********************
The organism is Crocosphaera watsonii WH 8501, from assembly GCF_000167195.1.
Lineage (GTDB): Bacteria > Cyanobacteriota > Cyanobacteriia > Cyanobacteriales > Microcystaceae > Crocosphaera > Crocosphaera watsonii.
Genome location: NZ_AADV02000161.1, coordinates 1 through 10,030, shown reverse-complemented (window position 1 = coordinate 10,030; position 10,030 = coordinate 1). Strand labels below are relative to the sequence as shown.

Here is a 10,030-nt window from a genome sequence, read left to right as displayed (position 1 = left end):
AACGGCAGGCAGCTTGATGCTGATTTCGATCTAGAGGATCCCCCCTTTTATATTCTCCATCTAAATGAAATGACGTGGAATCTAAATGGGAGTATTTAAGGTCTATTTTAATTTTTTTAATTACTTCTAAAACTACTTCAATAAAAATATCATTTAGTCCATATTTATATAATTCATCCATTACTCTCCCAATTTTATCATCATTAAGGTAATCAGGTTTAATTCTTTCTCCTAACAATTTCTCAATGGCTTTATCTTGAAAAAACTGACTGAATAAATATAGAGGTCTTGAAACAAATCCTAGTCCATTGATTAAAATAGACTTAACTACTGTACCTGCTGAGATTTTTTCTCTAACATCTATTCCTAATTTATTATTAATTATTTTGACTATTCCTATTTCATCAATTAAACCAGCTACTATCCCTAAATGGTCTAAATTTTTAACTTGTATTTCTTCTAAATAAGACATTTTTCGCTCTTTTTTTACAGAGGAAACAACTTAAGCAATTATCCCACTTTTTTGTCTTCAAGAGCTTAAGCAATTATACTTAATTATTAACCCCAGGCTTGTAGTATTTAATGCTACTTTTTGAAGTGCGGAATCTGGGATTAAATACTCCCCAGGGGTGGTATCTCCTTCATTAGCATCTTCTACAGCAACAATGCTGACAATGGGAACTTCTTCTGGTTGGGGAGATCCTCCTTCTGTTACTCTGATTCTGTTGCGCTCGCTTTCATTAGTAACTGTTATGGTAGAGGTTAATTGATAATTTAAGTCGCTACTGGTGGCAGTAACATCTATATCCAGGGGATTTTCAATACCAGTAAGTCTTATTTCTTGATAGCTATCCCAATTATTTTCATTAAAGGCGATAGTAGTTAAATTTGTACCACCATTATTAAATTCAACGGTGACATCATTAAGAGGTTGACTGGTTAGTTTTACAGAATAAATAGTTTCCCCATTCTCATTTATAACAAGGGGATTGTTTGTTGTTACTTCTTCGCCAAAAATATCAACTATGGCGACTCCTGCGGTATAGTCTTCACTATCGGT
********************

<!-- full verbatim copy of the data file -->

The organism is Crocosphaera watsonii WH 8501, from assembly GCF_000167195.1.
Lineage (GTDB): Bacteria > Cyanobacteriota > Cyanobacteriia > Cyanobacteriales > Microcystaceae > Crocosphaera > Crocosphaera watsonii.
Genome location: NZ_AADV02000161.1, coordinates 1 through 10,030, shown reverse-complemented (window position 1 = coordinate 10,030; position 10,030 = coordinate 1). Strand labels below are relative to the sequence as shown.

Here is a 10,030-nt window from a genome sequence, read left to right as displayed (position 1 = left end):
AACGGCAGGCAGCTTGATGCTGATTTCGATCTAGAGGATCCCCCCTTTTATATTCTCCATCTAAATGAAATGACGTGGAATCTAAATGGGAGTATTTAAGGTCTATTTTAATTTTTTTAATTACTTCTAAAACTACTTCAATAAAAATATCATTTAGTCCATATTTATATAATTCATCCATTACTCTCCCAATTTTATCATCATTAAGGTAATCAGGTTTAATTCTTTCTCCTAACAATTTCTCAATGGCTTTATCTTGAAAAAACTGACTGAATAAATATAGAGGTCTTGAAACAAATCCTAGTCCATTGATTAAAATAGACTTAACTACTGTACCTGCTGAGATTTTTTCTCTAACATCTATTCCTAATTTATTATTAATTATTTTGACTATTCCTATTTCATCAATTAAACCAGCTACTATCCCTAAATGGTCTAAATTTTTAACTTGTATTTCTTCTAAATAAGACATTTTTCGCTCTTTTTTTACAGAGGAAACAACTTAAGCAATTATCCCACTTTTTTGTCTTCAAGAGCTTAAGCAATTATACTTAATTATTAACCCCAGGCTTGTAGTATTTAATGCTACTTTTTGAAGTGCGGAATCTGGGATTAAATACTCCCCAGGGGTGGTATCTCCTTCATTAGCATCTTCTACAGCAACAATGCTGACAATGGGAACTTCTTCTGGTTGGGGAGATCCTCCTTCTGTTACTCTGATTCTGTTGCGCTCGCTTTCATTAGTAACTGTTATGGTAGAGGTTAATTGATAATTTAAGTCGCTACTGGTGGCAGTAACATCTATATCCAGGGGATTTTCAATACCAGTAAGTCTTATTTCTTGATAGCTATCCCAATTATTTTCATTAAAGGCGATAGTAGTTAAATTTGTACCACCATTATTAAATTCAACGGTGACATCATTAAGAGGTTGACTGGTTAGTTTTACAGAATAAATAGTTTCCCCATTCTCATTTATAACAAGGGGATTGTTTGTTGTTACTTCTTCGCCAAAAATATCAACTATGGCGACTCCTGCGGTATAGTCTTCACTATCGGT